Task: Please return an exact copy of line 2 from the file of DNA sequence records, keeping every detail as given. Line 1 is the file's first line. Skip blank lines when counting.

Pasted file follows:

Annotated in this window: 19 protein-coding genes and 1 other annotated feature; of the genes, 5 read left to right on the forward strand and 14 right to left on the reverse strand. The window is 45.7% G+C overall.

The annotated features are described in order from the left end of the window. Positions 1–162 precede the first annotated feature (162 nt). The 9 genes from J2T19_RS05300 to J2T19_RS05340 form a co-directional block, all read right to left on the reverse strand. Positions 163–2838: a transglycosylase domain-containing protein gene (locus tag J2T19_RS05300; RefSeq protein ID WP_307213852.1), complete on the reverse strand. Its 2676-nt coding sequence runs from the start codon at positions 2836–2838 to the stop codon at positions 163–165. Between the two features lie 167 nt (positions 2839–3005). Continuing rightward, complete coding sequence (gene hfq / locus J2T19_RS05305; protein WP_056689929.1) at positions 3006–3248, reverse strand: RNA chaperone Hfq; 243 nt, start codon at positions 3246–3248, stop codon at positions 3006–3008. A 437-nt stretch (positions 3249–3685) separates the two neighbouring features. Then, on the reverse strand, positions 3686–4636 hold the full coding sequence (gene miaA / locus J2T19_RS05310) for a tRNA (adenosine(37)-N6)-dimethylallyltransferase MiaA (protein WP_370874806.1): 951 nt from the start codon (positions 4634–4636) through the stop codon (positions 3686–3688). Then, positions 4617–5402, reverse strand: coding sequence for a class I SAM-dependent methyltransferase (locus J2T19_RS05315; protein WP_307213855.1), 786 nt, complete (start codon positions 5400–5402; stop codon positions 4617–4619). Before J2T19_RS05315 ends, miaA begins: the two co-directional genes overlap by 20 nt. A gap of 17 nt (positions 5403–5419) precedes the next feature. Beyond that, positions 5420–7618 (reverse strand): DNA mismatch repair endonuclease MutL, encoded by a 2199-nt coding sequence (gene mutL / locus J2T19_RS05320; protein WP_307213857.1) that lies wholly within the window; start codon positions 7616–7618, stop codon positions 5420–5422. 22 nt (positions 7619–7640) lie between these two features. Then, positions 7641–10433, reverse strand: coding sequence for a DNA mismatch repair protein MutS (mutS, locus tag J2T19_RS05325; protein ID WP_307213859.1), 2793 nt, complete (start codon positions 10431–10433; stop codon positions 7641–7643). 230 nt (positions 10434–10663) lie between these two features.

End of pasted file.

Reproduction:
The annotated features are described in order from the left end of the window. Positions 1–162 precede the first annotated feature (162 nt). The 9 genes from J2T19_RS05300 to J2T19_RS05340 form a co-directional block, all read right to left on the reverse strand. Positions 163–2838: a transglycosylase domain-containing protein gene (locus tag J2T19_RS05300; RefSeq protein ID WP_307213852.1), complete on the reverse strand. Its 2676-nt coding sequence runs from the start codon at positions 2836–2838 to the stop codon at positions 163–165. Between the two features lie 167 nt (positions 2839–3005). Continuing rightward, complete coding sequence (gene hfq / locus J2T19_RS05305; protein WP_056689929.1) at positions 3006–3248, reverse strand: RNA chaperone Hfq; 243 nt, start codon at positions 3246–3248, stop codon at positions 3006–3008. A 437-nt stretch (positions 3249–3685) separates the two neighbouring features. Then, on the reverse strand, positions 3686–4636 hold the full coding sequence (gene miaA / locus J2T19_RS05310) for a tRNA (adenosine(37)-N6)-dimethylallyltransferase MiaA (protein WP_370874806.1): 951 nt from the start codon (positions 4634–4636) through the stop codon (positions 3686–3688). Then, positions 4617–5402, reverse strand: coding sequence for a class I SAM-dependent methyltransferase (locus J2T19_RS05315; protein WP_307213855.1), 786 nt, complete (start codon positions 5400–5402; stop codon positions 4617–4619). Before J2T19_RS05315 ends, miaA begins: the two co-directional genes overlap by 20 nt. A gap of 17 nt (positions 5403–5419) precedes the next feature. Beyond that, positions 5420–7618 (reverse strand): DNA mismatch repair endonuclease MutL, encoded by a 2199-nt coding sequence (gene mutL / locus J2T19_RS05320; protein WP_307213857.1) that lies wholly within the window; start codon positions 7616–7618, stop codon positions 5420–5422. 22 nt (positions 7619–7640) lie between these two features. Then, positions 7641–10433, reverse strand: coding sequence for a DNA mismatch repair protein MutS (mutS, locus tag J2T19_RS05325; protein ID WP_307213859.1), 2793 nt, complete (start codon positions 10431–10433; stop codon positions 7641–7643). 230 nt (positions 10434–10663) lie between these two features.